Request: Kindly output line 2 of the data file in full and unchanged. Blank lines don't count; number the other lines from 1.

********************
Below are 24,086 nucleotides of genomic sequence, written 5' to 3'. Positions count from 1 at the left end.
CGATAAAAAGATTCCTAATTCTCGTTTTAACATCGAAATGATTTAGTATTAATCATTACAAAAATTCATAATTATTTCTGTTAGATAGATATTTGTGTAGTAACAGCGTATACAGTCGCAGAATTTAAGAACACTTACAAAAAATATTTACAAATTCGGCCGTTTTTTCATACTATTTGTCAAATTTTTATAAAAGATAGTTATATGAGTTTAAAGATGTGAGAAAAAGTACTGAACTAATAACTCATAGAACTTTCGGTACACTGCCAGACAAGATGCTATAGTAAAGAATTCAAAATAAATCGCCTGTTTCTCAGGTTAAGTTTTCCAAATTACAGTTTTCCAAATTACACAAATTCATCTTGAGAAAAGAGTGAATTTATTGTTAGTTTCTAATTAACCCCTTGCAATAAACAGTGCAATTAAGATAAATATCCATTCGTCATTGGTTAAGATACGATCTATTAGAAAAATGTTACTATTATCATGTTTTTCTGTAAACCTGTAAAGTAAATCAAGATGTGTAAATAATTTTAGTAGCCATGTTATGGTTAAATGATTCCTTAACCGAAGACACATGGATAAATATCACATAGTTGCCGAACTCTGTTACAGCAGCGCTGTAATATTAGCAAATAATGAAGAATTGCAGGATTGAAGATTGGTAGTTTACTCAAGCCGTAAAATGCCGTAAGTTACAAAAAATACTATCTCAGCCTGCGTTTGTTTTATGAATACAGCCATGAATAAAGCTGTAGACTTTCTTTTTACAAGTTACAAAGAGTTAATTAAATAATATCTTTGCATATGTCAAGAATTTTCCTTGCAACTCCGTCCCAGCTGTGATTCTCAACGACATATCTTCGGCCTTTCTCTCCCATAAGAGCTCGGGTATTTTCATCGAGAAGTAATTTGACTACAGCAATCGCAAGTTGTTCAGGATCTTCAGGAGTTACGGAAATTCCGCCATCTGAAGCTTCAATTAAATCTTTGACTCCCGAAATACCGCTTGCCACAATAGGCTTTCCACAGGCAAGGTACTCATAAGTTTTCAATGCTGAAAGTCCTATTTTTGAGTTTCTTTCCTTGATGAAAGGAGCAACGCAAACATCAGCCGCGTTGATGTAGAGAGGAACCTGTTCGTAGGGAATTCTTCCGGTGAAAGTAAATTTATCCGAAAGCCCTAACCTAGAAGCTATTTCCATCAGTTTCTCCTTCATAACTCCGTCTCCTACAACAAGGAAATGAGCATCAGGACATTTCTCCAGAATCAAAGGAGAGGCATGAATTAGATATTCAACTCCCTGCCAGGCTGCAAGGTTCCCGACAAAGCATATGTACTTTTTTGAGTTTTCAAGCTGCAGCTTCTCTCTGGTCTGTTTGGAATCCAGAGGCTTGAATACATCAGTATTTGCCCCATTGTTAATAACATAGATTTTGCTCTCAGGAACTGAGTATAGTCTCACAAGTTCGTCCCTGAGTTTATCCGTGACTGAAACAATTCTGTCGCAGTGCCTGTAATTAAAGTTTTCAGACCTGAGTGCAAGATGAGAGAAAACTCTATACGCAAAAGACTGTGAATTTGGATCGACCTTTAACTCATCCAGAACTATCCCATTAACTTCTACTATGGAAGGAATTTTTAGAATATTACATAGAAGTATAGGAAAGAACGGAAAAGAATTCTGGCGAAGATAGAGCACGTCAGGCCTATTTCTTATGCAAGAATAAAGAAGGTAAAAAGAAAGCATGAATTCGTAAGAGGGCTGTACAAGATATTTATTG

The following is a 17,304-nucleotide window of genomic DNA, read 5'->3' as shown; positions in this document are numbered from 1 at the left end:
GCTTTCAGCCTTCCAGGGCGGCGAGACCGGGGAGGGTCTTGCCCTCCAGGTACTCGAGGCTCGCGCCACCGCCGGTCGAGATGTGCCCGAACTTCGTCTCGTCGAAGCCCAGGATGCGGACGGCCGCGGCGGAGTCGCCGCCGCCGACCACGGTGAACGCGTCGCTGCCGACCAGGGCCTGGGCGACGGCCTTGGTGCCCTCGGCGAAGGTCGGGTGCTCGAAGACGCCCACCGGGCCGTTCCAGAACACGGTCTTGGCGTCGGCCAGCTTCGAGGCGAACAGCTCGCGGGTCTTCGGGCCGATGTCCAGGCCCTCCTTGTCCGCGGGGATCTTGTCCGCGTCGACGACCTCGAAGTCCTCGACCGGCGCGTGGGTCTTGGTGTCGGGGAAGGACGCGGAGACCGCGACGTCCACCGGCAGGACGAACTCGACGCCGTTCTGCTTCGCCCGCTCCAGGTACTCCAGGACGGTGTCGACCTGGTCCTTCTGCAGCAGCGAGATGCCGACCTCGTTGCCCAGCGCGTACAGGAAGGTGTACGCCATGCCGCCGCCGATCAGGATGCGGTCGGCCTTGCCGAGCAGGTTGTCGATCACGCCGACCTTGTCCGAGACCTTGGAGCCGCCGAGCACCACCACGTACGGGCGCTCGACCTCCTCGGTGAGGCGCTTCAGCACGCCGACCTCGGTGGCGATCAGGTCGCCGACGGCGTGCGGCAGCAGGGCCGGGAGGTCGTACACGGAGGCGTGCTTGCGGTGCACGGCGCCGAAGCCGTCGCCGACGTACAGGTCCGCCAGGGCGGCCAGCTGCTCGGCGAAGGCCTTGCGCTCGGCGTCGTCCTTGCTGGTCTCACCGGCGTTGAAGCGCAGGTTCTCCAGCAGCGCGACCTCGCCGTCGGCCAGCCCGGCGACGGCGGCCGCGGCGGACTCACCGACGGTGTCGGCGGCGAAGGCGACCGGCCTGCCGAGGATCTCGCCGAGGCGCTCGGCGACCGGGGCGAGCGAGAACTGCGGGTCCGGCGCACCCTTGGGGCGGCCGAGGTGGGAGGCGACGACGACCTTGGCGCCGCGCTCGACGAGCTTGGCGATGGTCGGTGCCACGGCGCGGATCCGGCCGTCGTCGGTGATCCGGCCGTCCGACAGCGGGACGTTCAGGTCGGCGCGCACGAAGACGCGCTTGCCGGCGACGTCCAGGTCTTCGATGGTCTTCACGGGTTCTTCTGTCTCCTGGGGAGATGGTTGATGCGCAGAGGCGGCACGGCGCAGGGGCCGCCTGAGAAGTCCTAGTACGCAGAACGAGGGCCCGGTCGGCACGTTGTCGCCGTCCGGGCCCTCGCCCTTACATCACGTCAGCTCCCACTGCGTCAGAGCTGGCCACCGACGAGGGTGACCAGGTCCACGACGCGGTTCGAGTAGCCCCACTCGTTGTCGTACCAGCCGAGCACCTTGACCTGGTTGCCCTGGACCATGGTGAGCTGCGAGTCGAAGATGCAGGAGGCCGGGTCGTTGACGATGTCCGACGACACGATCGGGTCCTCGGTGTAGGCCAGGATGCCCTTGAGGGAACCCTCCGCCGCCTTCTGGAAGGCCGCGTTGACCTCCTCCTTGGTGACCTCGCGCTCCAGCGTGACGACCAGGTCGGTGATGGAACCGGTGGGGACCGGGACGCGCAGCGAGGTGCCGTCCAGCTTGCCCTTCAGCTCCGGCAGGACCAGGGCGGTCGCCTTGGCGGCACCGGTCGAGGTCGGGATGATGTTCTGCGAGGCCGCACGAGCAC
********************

CGATAAAAAGATTCCTAATTCTCGTTTTAACATCGAAATGATTTAGTATTAATCATTACAAAAATTCATAATTATTTCTGTTAGATAGATATTTGTGTAGTAACAGCGTATACAGTCGCAGAATTTAAGAACACTTACAAAAAATATTTACAAATTCGGCCGTTTTTTCATACTATTTGTCAAATTTTTATAAAAGATAGTTATATGAGTTTAAAGATGTGAGAAAAAGTACTGAACTAATAACTCATAGAACTTTCGGTACACTGCCAGACAAGATGCTATAGTAAAGAATTCAAAATAAATCGCCTGTTTCTCAGGTTAAGTTTTCCAAATTACAGTTTTCCAAATTACACAAATTCATCTTGAGAAAAGAGTGAATTTATTGTTAGTTTCTAATTAACCCCTTGCAATAAACAGTGCAATTAAGATAAATATCCATTCGTCATTGGTTAAGATACGATCTATTAGAAAAATGTTACTATTATCATGTTTTTCTGTAAACCTGTAAAGTAAATCAAGATGTGTAAATAATTTTAGTAGCCATGTTATGGTTAAATGATTCCTTAACCGAAGACACATGGATAAATATCACATAGTTGCCGAACTCTGTTACAGCAGCGCTGTAATATTAGCAAATAATGAAGAATTGCAGGATTGAAGATTGGTAGTTTACTCAAGCCGTAAAATGCCGTAAGTTACAAAAAATACTATCTCAGCCTGCGTTTGTTTTATGAATACAGCCATGAATAAAGCTGTAGACTTTCTTTTTACAAGTTACAAAGAGTTAATTAAATAATATCTTTGCATATGTCAAGAATTTTCCTTGCAACTCCGTCCCAGCTGTGATTCTCAACGACATATCTTCGGCCTTTCTCTCCCATAAGAGCTCGGGTATTTTCATCGAGAAGTAATTTGACTACAGCAATCGCAAGTTGTTCAGGATCTTCAGGAGTTACGGAAATTCCGCCATCTGAAGCTTCAATTAAATCTTTGACTCCCGAAATACCGCTTGCCACAATAGGCTTTCCACAGGCAAGGTACTCATAAGTTTTCAATGCTGAAAGTCCTATTTTTGAGTTTCTTTCCTTGATGAAAGGAGCAACGCAAACATCAGCCGCGTTGATGTAGAGAGGAACCTGTTCGTAGGGAATTCTTCCGGTGAAAGTAAATTTATCCGAAAGCCCTAACCTAGAAGCTATTTCCATCAGTTTCTCCTTCATAACTCCGTCTCCTACAACAAGGAAATGAGCATCAGGACATTTCTCCAGAATCAAAGGAGAGGCATGAATTAGATATTCAACTCCCTGCCAGGCTGCAAGGTTCCCGACAAAGCATATGTACTTTTTTGAGTTTTCAAGCTGCAGCTTCTCTCTGGTCTGTTTGGAATCCAGAGGCTTGAATACATCAGTATTTGCCCCATTGTTAATAACATAGATTTTGCTCTCAGGAACTGAGTATAGTCTCACAAGTTCGTCCCTGAGTTTATCCGTGACTGAAACAATTCTGTCGCAGTGCCTGTAATTAAAGTTTTCAGACCTGAGTGCAAGATGAGAGAAAACTCTATACGCAAAAGACTGTGAATTTGGATCGACCTTTAACTCATCCAGAACTATCCCATTAACTTCTACTATGGAAGGAATTTTTAGAATATTACATAGAAGTATAGGAAAGAACGGAAAAGAATTCTGGCGAAGATAGAGCACGTCAGGCCTATTTCTTATGCAAGAATAAAGAAGGTAAAAAGAAAGCATGAATTCGTAAGAGGGCTGTACAAGATATTTATTG